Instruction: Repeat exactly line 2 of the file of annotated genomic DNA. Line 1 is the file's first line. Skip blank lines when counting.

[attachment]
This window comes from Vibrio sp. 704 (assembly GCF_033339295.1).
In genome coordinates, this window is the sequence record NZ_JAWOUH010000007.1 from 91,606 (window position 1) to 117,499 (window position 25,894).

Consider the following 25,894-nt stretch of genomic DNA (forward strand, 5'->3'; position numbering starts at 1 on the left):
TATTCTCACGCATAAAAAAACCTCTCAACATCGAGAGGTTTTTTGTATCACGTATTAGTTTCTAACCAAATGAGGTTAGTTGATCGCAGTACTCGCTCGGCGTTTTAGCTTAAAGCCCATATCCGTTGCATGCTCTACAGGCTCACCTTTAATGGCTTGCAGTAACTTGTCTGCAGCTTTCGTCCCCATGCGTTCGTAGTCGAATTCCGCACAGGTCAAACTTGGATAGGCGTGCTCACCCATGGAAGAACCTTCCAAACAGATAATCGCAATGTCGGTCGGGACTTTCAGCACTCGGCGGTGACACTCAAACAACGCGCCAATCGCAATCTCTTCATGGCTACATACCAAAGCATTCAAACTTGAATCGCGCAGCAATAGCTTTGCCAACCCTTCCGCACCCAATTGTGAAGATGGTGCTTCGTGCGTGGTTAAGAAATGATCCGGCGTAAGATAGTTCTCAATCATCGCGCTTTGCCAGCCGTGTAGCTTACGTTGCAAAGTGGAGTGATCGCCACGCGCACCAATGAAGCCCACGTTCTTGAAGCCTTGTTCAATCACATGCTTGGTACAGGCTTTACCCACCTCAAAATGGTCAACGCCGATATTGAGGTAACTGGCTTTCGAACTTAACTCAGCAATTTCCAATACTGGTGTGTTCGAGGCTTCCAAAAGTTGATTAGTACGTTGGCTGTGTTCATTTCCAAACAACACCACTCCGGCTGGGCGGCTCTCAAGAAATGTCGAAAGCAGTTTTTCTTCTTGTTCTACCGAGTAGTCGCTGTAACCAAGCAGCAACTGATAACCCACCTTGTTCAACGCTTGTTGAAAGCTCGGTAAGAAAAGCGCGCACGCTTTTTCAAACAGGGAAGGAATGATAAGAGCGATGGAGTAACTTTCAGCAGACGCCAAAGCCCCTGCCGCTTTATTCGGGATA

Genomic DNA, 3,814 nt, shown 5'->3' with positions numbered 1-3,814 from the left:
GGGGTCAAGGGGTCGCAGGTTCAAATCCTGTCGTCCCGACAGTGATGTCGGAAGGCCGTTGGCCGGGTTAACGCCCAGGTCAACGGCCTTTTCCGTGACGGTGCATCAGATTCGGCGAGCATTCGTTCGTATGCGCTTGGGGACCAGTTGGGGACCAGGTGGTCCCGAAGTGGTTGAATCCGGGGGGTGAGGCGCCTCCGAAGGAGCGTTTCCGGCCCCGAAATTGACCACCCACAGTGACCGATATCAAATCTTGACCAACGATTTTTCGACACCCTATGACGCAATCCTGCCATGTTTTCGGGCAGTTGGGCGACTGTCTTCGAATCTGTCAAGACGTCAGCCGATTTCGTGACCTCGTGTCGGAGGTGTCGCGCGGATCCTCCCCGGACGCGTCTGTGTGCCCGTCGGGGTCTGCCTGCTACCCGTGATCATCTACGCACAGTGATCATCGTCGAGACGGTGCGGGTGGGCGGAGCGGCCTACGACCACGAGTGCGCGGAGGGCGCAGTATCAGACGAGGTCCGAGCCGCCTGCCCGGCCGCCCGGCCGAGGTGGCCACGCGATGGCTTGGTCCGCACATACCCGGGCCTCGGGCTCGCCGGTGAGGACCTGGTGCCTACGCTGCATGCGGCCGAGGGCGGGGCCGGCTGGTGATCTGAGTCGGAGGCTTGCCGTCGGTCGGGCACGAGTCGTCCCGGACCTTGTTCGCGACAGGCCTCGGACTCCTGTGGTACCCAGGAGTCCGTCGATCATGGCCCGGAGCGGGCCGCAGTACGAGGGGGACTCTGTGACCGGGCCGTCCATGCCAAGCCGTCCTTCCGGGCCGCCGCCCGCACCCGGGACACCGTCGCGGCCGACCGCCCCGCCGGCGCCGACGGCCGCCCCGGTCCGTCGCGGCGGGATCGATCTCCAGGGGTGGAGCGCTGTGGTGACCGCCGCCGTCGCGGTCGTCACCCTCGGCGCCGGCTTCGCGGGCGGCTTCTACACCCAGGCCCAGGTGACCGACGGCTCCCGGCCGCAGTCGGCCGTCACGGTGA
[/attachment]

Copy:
In genome coordinates, this window is the sequence record NZ_JAWOUH010000007.1 from 91,606 (window position 1) to 117,499 (window position 25,894).